Do you have specialized skills or knowledge that you would like to share with other alumni or students? Or, are you looking to connect with someone in the creative industries with greater experience? The alumni relations office staff are here for you – and so is 10k Coffees, a mentorship platform that will help you connect with alumni and students.
Katherine Soucie is an award winning artist and designer who specializes in
transforming textile industry waste into new textiles and sculptural forms.
She received her Bachelor’s Degree in Visual Art from Emily Carr University
in 2009 and returned to complete her Master’s Degree in Visual Art, Textiles
Katherine is the recipient of the BC Creative Achievements Award 2006 (Canada),
shortlisted for Niche Award 2007 (USA), the recipient of the International Design
Green Award 2008 (USA) and recently shortlisted for the SustainART Design
Competition 2014 (UK).
Mentorship is a valuable resource for many artists and designers. We recently had the pleasure of speaking with Katherine Soucie, the Founder of Sans Soucie, an award winning zero waste textile + design studio, to hear her thoughts on mentorship and how she has made her way in the creative field.
Katherine took a non-traditional yet very fitting path to where she is today. She was running her own fabric store while she was still a fashion design student in the 1990s. At that time there were no conversations around sustainability, particularly in the fashion industry, but she was already thinking ahead about recycling and reusability.
After she relocated to the West Coast and finished her studies at Capilano College (now Capilano University), Katherine establish a studio in Gastown in 2003 due to the success of her new concept related to the waste industry. Her business combined working with pre-consumer textiles as a material resource, creating her own fabric and producing clothing and textile designs.
Katherine didn’t have a mentor when she was starting her career, but would have found helpful. She shares, “My biggest learning curve happened when I was bombarded by so many exciting projects and I wanted to do them all. Having a mentor would have given me more clarity at important moments like that and helped me make better decisions on projects.” Without a mentor, Katherine mentioned it could be very isolating at times and that was very challenging for her as an artist. She chooses to be isolated but the majority of time, given the type of work she does which is very socially oriented, it was a huge switching of gear for her.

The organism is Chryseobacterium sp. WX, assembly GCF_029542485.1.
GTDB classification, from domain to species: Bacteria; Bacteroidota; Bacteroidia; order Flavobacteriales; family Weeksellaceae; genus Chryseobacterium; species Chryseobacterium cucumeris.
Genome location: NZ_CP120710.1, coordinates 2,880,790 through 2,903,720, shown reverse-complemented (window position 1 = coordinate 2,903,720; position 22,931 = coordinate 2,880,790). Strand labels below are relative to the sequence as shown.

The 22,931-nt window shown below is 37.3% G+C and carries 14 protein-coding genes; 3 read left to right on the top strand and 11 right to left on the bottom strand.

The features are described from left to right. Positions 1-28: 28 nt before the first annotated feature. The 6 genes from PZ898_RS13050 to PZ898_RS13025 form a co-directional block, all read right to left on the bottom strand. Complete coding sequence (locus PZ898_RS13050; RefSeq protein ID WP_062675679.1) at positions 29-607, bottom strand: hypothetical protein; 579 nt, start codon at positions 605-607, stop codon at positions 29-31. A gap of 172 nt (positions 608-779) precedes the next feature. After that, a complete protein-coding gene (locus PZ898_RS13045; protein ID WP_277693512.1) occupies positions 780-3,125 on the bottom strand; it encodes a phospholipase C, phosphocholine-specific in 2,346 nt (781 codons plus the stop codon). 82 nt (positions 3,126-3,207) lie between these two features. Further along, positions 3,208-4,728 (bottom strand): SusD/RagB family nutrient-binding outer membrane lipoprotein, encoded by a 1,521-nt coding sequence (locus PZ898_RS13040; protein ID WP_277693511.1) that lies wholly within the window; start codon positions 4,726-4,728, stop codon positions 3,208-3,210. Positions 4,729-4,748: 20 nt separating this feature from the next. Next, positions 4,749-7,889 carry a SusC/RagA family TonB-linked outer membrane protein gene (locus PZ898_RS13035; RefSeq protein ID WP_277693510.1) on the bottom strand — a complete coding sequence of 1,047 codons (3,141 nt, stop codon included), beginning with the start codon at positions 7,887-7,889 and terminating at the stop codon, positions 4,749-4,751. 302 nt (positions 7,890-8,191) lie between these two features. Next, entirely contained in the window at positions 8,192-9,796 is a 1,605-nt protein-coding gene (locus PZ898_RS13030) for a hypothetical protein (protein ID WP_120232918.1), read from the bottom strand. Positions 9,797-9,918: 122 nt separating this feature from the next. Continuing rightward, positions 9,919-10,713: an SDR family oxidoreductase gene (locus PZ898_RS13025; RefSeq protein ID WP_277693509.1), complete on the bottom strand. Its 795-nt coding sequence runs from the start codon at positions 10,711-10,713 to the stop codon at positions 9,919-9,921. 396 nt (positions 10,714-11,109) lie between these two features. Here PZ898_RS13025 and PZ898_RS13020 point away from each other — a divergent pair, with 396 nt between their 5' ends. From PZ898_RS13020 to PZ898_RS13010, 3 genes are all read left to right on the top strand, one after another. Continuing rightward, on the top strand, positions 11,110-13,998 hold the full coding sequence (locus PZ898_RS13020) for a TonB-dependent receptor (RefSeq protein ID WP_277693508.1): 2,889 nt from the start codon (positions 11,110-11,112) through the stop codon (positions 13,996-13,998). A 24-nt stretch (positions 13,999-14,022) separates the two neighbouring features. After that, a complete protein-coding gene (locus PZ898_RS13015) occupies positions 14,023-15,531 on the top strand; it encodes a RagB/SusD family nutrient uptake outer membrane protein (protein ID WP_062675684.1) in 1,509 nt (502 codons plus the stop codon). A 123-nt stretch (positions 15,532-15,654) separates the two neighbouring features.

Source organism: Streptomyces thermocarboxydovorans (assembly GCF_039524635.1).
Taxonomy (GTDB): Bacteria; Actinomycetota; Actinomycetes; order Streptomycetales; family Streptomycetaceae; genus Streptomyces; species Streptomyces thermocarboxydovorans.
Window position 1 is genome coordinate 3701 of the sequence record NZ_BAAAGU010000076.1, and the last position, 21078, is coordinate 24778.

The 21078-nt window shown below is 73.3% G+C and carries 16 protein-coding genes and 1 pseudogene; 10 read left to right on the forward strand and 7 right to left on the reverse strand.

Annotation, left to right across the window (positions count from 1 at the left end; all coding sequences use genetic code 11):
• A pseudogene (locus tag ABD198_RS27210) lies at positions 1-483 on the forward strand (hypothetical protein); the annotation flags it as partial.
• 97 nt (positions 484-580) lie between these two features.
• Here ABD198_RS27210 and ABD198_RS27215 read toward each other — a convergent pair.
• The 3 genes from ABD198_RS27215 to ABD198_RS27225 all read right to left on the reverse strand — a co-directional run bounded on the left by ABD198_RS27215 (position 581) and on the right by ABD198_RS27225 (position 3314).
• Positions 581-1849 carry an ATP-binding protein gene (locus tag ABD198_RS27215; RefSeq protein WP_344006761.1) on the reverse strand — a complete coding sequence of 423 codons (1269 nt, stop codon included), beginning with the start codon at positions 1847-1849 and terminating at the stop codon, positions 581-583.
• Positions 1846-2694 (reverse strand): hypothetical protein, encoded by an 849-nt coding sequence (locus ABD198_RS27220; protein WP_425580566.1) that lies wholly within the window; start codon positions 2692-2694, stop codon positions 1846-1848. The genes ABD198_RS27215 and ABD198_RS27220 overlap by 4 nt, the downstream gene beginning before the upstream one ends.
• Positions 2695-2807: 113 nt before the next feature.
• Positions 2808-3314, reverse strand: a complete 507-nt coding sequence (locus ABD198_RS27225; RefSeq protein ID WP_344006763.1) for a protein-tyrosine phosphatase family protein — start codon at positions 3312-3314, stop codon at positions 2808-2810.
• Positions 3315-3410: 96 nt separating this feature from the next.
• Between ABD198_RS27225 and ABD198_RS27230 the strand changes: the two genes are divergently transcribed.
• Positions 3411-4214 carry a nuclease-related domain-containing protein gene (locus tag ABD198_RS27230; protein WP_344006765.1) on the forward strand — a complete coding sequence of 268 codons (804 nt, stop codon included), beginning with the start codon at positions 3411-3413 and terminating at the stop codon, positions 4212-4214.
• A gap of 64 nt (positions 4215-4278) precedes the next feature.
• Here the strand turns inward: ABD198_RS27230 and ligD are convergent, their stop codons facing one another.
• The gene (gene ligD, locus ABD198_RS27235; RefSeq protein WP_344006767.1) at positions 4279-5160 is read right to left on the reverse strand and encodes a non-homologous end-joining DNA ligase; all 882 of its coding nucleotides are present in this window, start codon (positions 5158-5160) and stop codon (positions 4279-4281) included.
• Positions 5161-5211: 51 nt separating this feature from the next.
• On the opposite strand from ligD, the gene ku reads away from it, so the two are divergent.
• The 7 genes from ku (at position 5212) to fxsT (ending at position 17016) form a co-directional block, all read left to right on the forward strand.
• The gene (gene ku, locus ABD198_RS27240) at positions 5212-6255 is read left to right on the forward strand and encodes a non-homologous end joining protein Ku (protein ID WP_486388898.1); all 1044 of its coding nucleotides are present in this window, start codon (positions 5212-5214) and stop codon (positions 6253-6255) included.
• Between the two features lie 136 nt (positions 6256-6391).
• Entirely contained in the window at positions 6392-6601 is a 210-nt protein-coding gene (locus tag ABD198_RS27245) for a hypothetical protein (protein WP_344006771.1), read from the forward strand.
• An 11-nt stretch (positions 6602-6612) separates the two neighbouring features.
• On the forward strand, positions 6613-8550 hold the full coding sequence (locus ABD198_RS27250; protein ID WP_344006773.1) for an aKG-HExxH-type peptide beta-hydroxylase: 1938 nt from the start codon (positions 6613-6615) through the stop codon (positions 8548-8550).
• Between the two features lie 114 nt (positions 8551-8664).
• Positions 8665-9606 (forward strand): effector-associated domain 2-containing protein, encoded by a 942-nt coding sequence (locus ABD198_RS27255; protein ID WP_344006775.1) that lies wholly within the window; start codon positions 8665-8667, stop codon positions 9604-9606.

When asked about her experience as a mentor, Katherine shared, “I have mentored dozens of students and helped with the careers of many fashion designers and textile artists. I believe everyone has a story and everyone has a gift.” What she finds fulfilling about being a mentor is that she can help flesh that out and have conversations to allow mentees to identify their strengths and weaknesses. Eventually, their weaknesses may become their strengths. Also, she encourages everyone to surround themselves with the people you want to be around, advice she received from her sister a long time ago.
Katherine shared her insight on how to motivate people who are shy about asking for help. She explained, “It is true that we normally do not want to show our vulnerability or that we don’t know enough. It is hard to ask questions when we feel intimidated. It takes determination and work ethic to overcome our fears, and I believe a mentor can really contribute to that process. Find what works for you and your comfort zone and let that build so you have time to evolve. It is valuable to have a mentor and be an apprentice, as early as the Foundation year.”
When asked what the one best piece of advice is she has ever received, Katherine recalls what Joanna Staniszkis, a Canadian textile artist told her, “You can’t stop. You haven’t even done what you need to do with this yet. You need to keep doing.”
Have questions for Katherine? Connect with her here.